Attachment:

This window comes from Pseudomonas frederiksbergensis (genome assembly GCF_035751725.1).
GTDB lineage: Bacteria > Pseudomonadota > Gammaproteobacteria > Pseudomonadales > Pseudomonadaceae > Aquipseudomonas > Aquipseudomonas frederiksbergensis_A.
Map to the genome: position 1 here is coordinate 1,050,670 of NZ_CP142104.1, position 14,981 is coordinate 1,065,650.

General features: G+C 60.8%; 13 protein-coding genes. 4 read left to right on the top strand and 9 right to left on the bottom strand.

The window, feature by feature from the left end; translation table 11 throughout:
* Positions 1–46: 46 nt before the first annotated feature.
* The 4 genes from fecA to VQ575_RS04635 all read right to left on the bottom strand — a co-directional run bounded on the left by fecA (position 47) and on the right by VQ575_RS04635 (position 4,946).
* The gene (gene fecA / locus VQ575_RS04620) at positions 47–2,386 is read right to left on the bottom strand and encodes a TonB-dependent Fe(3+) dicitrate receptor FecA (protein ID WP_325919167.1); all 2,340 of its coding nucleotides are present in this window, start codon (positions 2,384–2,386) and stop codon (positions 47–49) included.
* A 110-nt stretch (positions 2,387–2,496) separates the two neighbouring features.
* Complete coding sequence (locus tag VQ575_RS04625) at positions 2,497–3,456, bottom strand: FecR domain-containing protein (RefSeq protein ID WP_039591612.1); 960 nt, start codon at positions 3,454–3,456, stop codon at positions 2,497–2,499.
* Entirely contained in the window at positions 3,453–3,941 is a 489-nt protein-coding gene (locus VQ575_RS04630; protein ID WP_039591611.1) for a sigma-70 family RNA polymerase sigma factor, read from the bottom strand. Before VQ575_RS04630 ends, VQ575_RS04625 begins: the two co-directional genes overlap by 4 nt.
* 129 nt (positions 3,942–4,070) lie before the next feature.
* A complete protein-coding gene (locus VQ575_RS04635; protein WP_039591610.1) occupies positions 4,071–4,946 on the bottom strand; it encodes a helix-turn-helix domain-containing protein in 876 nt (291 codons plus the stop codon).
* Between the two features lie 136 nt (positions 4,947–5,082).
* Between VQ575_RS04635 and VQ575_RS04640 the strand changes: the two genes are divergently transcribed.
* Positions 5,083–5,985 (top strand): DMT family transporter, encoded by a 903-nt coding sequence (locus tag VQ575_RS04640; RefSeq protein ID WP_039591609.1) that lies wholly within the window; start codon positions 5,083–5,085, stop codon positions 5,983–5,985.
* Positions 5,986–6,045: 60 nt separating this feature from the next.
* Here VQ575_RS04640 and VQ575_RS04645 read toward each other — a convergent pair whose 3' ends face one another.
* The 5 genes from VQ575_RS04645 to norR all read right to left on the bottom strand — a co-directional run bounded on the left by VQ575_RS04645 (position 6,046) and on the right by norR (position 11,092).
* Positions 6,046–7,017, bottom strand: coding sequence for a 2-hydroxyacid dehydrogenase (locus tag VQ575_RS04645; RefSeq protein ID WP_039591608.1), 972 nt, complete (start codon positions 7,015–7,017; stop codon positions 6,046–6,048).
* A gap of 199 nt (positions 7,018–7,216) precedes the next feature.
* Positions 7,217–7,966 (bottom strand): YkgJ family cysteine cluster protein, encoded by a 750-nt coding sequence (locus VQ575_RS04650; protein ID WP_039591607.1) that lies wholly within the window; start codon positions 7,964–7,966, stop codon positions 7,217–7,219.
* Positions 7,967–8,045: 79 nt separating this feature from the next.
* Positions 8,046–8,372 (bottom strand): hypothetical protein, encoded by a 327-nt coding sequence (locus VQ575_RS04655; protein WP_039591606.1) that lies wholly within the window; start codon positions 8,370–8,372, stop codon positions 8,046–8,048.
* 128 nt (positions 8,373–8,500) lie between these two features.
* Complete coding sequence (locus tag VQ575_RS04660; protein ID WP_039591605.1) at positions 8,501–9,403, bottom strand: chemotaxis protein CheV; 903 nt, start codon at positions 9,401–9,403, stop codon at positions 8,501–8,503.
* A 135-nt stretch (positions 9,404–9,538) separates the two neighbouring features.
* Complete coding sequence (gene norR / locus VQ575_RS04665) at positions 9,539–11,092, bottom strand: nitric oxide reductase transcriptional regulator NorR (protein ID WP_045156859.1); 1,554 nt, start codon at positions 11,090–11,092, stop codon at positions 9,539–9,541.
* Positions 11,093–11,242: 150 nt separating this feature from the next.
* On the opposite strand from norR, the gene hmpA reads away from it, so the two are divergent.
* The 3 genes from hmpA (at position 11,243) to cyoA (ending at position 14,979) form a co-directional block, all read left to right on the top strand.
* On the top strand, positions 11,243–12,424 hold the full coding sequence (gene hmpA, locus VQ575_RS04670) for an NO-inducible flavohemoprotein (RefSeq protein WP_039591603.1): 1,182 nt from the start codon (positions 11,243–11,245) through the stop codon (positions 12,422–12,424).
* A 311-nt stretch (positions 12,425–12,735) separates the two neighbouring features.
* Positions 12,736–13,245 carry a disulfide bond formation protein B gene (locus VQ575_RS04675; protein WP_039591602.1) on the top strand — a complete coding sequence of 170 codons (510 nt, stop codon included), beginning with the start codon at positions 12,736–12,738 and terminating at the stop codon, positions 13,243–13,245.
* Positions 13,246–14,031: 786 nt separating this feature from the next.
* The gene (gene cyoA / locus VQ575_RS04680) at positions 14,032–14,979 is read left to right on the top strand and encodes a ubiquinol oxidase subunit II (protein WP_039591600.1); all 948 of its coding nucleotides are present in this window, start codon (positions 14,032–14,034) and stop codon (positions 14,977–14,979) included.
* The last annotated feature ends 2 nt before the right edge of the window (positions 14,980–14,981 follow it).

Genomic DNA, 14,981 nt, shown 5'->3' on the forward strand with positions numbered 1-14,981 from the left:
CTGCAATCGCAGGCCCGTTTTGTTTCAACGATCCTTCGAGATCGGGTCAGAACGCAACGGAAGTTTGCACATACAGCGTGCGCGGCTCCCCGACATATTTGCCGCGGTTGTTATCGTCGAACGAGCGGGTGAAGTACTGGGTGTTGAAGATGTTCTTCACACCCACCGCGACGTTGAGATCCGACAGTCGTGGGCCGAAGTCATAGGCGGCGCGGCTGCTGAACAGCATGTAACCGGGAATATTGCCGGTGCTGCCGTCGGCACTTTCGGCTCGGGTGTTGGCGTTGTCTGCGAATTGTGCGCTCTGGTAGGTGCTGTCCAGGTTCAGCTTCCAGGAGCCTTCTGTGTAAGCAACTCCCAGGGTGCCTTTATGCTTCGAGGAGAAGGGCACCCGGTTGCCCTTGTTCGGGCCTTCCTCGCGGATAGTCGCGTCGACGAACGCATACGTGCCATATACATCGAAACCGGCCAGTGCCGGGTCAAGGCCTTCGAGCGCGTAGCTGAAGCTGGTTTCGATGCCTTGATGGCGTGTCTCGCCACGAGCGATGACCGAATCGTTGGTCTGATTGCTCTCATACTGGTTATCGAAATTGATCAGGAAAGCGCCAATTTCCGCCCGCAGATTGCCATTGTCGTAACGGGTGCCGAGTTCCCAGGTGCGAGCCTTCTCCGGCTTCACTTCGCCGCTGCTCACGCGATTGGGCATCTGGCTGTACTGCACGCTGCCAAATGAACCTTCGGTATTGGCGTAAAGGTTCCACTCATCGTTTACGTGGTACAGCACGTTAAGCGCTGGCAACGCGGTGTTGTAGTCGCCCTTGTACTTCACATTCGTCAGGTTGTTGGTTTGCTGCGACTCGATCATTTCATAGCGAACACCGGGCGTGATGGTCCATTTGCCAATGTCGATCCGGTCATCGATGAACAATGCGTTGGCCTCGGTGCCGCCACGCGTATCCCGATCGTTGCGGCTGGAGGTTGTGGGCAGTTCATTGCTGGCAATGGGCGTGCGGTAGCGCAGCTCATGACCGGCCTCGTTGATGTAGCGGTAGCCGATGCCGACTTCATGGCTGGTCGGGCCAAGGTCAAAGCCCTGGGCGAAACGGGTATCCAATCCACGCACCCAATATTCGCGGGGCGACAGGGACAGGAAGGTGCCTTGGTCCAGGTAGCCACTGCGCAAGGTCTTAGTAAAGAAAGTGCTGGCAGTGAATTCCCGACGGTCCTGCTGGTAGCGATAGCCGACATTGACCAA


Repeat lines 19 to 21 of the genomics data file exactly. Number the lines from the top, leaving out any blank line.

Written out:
* The 5 genes from VQ575_RS04645 to norR all read right to left on the bottom strand — a co-directional run bounded on the left by VQ575_RS04645 (position 6,046) and on the right by norR (position 11,092).
* Positions 6,046–7,017, bottom strand: coding sequence for a 2-hydroxyacid dehydrogenase (locus tag VQ575_RS04645; RefSeq protein ID WP_039591608.1), 972 nt, complete (start codon positions 7,015–7,017; stop codon positions 6,046–6,048).
* A gap of 199 nt (positions 7,018–7,216) precedes the next feature.